Nightbringer | The Arthurian Online Encyclopedia

Old and Young Knights of the Meadow

In Yvain ou le Chevalier au Lion, by Chrétien de Troyes, the old knight of the meadow is a character who appears in the early part of the story. He is a wealthy nobleman who lives in a castle surrounded by a meadow. The old knight is known for his generosity and hospitality, he is sporting, and appears to be an elegant, prudent, and in some ways easy going personality. He swears by the faith he owes Saint Peter, which suggests some special allegiance to that apostle and might contain particular relevance if this romance is indeed a secularization of medieval afterlife stories (Meliagrant also swears by Saint Peter).

When Yvain (Ywaine) becomes lost in the forest, this old knight invites the younger knight to stay at his castle. The old knight has two daughters, one of whom is married to Gawain. The other daughter falls in love with Yvain and helps him in his quest to win back his lady love. Eventually, Yvain defeats the old knight in a duel and takes possession of his castle and his daughter’s love.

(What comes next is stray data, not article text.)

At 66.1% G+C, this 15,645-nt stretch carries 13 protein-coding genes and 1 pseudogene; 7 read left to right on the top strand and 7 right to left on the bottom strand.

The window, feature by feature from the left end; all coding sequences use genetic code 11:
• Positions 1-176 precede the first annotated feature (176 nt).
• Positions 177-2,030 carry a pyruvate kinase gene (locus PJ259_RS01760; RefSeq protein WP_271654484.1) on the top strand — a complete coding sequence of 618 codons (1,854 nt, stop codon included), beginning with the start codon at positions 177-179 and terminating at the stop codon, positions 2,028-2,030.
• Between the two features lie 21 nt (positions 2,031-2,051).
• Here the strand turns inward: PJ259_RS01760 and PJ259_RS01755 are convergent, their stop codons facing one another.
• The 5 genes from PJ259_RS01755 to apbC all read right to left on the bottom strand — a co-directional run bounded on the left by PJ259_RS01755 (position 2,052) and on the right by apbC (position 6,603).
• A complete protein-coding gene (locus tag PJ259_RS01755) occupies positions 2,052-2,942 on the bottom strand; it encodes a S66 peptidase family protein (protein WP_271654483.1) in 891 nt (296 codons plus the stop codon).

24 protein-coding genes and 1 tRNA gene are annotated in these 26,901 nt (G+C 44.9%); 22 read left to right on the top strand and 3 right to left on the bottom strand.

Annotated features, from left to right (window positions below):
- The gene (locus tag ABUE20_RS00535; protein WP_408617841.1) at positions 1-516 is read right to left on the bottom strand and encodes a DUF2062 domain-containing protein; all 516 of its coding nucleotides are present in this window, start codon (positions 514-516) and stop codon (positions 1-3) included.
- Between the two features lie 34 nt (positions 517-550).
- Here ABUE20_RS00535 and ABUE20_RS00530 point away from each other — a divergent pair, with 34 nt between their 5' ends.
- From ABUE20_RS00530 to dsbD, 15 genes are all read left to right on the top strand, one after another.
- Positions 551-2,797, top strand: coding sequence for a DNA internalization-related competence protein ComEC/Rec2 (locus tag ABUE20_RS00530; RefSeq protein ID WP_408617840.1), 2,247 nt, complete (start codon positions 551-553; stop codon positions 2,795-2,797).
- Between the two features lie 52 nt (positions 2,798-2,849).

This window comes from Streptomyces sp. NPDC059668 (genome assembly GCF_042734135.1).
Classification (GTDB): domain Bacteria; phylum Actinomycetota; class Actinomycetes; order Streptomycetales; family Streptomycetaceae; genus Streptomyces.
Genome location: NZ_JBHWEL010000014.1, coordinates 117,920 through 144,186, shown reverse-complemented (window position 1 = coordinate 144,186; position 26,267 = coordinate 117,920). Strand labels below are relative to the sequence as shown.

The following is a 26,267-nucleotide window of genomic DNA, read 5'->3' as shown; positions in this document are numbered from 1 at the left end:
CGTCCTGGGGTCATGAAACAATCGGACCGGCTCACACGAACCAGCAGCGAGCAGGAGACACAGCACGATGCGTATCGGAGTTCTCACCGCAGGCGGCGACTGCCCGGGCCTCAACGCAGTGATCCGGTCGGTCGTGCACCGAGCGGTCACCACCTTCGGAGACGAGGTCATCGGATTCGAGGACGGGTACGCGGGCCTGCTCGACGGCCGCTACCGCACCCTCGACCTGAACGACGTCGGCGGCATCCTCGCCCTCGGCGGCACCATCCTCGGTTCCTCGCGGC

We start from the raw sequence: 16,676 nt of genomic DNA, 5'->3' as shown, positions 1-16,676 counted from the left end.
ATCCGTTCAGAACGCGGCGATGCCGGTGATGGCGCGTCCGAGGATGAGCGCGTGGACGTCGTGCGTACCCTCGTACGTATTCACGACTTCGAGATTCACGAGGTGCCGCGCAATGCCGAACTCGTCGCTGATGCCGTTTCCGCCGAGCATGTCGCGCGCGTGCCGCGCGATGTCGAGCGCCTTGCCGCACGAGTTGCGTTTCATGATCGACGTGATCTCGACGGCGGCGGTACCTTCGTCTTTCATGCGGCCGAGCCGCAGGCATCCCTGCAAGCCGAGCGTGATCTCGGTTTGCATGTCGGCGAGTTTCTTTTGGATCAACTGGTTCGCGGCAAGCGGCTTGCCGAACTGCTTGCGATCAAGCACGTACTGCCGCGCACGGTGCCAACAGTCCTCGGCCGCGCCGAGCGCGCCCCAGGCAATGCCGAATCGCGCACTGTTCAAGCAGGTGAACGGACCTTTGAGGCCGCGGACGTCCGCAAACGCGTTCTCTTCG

The old knight is an important character in the story, as he sets the plot in motion by inviting Yvain to his castle and providing him with the opportunity to meet his future love interest. Additionally, the old knight’s castle serves a symbolic representation of the feudal system, with Yvain’s conquest of the castle representing his rise in status within that system.

As Chrétien’s translator D.D.R. Owen point out, the old knight’s argument with his son regarding the inadvisability of fighting Lancelot foreshadows King Bademagu’s similar arguments with Meliagrant in the same romance; the “Old Knight of the Meadow,” unlike Bademagu, prevails upon his offspring.

See also
Gawaine’s Wife | The Legend of King Arthur
Portia | The Legend of King Arthur

Yvain, or Le Chevalier au Lion | Chrétien de Troyes, late 12th century